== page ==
• Your name, Anandan, means happy (well, bliss, I think, but happy is a good day-to-day translation). And you are definitely a happier baby than your sister. You smile a lot -- you even started laughing a lot at four months, and you have a great, infectious, loud laugh. I don't remember Kavi really laughing at all as a baby. You laugh when we make funny noises at you, or pretend to eat your cheeks (okay, that one is mostly me). You smile all the time -- at sunshine and wind, at your sister and your dog, at us. You just seem to have a calm, happy temperament. I'm going to claim that you get that from me; I think I was a person of pretty sanguine humor, back before I turned into a stressed-out workaholic without enough hours in the day. But my base temperament is pretty much happy. Unlike your dad, who is more the melancholic type, or perhaps phlegmatic. Somewhere in there, at any rate. I think Kavi is more of his temperament, prone even as a baby to weeping and wailing, and now to sudden middle-of-the-night upsets. You don't sleep through the night yet, but some nights, you actually sleep more solidly than she does.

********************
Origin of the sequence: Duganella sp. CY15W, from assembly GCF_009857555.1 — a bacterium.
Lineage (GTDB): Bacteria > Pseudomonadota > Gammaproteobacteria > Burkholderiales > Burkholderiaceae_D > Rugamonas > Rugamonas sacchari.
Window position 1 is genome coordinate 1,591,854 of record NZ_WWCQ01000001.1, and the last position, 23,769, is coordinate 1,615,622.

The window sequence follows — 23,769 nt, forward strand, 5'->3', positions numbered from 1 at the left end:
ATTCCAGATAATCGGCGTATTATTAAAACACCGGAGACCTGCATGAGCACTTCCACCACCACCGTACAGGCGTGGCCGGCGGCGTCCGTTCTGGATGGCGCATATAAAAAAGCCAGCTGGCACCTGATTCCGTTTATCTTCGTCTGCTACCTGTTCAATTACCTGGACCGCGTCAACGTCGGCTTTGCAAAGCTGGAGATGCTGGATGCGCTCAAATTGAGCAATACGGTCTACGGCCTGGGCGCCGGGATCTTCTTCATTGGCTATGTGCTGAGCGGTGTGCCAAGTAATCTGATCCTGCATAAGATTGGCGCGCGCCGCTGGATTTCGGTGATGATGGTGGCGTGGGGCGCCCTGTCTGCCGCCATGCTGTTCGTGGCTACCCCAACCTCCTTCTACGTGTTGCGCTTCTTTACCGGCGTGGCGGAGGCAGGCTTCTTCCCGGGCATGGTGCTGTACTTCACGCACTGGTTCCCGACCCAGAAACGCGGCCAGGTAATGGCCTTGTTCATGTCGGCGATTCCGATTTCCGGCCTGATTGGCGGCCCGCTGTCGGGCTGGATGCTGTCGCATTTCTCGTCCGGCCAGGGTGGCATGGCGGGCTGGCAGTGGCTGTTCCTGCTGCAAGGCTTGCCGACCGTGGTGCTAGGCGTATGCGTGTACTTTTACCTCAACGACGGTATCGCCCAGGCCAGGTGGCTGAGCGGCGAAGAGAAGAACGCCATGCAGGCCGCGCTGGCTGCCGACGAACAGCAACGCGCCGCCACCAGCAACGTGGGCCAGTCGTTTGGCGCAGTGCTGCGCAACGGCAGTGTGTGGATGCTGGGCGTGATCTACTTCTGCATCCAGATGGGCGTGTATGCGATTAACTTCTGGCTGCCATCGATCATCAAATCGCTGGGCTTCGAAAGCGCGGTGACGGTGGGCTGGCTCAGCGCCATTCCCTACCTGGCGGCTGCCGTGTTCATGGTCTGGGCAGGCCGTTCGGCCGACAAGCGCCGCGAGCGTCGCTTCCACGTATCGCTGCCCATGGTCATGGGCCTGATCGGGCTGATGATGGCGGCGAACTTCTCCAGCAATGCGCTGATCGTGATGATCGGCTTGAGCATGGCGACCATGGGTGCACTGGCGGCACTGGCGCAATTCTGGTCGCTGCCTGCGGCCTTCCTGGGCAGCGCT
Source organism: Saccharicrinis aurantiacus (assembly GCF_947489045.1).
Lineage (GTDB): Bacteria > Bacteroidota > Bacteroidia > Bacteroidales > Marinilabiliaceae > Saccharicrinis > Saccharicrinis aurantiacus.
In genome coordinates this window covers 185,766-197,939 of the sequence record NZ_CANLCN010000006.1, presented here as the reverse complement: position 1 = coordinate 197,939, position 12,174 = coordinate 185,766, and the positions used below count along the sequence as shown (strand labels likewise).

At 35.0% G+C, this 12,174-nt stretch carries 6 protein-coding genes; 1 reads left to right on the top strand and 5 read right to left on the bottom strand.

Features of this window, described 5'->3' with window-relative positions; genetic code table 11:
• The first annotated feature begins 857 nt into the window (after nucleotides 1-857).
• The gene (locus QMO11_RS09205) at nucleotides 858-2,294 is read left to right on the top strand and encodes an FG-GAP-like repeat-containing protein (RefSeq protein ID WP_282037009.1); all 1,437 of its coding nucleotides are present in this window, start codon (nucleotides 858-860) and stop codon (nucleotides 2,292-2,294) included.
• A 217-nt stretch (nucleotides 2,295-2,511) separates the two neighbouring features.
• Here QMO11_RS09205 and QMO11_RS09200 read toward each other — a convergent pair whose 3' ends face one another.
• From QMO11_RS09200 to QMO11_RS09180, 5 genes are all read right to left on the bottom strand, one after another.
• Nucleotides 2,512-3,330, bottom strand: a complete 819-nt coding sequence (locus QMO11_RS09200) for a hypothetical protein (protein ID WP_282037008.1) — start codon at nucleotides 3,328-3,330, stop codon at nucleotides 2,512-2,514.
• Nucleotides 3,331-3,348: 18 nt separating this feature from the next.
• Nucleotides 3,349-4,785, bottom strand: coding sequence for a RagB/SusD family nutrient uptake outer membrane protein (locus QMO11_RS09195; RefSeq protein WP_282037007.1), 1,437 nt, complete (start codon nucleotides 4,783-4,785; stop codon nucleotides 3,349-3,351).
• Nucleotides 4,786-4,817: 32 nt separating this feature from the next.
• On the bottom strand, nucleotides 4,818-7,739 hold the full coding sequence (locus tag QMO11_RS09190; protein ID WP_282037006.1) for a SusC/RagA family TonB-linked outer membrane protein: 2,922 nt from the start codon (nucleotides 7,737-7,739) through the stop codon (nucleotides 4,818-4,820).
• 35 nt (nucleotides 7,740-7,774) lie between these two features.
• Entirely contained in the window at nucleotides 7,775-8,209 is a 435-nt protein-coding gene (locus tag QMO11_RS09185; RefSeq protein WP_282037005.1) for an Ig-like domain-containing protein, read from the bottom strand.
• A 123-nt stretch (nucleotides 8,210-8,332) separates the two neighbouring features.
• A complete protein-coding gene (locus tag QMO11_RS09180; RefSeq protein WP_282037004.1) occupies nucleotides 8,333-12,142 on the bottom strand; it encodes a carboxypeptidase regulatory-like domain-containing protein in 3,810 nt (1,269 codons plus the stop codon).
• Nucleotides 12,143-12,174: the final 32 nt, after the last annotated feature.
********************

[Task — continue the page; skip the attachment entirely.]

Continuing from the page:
• You're also a much more day-night person than she was as a baby. You tend to wake with the sun, and fall asleep with it too, and you have trouble napping during the day. This is likely to cause us difficulty when the long days of summer roll around. Already, you only sleep in maybe two to three little half-hour naps during the day, which is not good. Kavi had a solid two hour nap in the morning, and another in the afternoon for a long time, and even now, she tends to take a single three hour nap in the afternoon, which lets us get a lot done (or did, before you came along). I'd be really surprised if you did the same, although the gods know, I'm going to try to encourage you to nap. Nap early and often, that's what we like to see.

  • You're a much stronger baby than she was, and this one, I think we really do have to put down to the boy-ness of you. I'm constantly being surprised by the strength of your arms, and even your legs, although the difference isn't as apparent there. Mostly it's funny, but occasionally it's dangerous -- this morning, you were sitting in your moses basket on its rocking stand, and I was cleaning the table, a few steps away. You had set it rocking, which you often do, but in an instant when I was turned around (so I didn't actually see what happened), you somehow managed to lever yourself up enough to throw yourself out of the basket and onto the floor. Somehow without even tipping the basket over; I still don't know how you did that. My god. I almost had a heart attack, and you certainly screamed your head off for a few minutes, but you seem to be fine now. I'll be checking for concussion all day, though. It's times like this when I want to say, "Stop being such a boy!" I guess we just have to recalibrate our expectations for what you can do with that upper body of yours.